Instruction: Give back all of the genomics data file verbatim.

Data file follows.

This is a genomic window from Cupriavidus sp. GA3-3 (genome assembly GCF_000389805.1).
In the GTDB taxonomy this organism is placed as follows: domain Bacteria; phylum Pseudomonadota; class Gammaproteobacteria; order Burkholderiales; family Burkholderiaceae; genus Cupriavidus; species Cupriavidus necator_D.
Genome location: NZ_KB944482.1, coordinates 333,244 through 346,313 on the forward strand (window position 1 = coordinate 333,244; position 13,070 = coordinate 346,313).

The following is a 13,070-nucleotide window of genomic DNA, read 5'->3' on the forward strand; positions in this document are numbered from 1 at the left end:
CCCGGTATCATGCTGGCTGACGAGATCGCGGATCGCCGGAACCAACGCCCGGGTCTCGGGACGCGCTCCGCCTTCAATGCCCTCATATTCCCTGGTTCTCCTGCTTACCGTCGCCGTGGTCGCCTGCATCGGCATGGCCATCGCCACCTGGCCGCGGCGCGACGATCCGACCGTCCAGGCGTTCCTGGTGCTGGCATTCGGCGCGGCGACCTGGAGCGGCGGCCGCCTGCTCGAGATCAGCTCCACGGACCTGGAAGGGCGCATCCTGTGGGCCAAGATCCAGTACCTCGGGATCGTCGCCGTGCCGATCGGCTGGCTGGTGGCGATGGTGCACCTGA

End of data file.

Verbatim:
This is a genomic window from Cupriavidus sp. GA3-3 (genome assembly GCF_000389805.1).
In the GTDB taxonomy this organism is placed as follows: domain Bacteria; phylum Pseudomonadota; class Gammaproteobacteria; order Burkholderiales; family Burkholderiaceae; genus Cupriavidus; species Cupriavidus necator_D.
Genome location: NZ_KB944482.1, coordinates 333,244 through 346,313 on the forward strand (window position 1 = coordinate 333,244; position 13,070 = coordinate 346,313).

The following is a 13,070-nucleotide window of genomic DNA, read 5'->3' on the forward strand; positions in this document are numbered from 1 at the left end:
CCCGGTATCATGCTGGCTGACGAGATCGCGGATCGCCGGAACCAACGCCCGGGTCTCGGGACGCGCTCCGCCTTCAATGCCCTCATATTCCCTGGTTCTCCTGCTTACCGTCGCCGTGGTCGCCTGCATCGGCATGGCCATCGCCACCTGGCCGCGGCGCGACGATCCGACCGTCCAGGCGTTCCTGGTGCTGGCATTCGGCGCGGCGACCTGGAGCGGCGGCCGCCTGCTCGAGATCAGCTCCACGGACCTGGAAGGGCGCATCCTGTGGGCCAAGATCCAGTACCTCGGGATCGTCGCCGTGCCGATCGGCTGGCTGGTGGCGATGGTGCACCTGA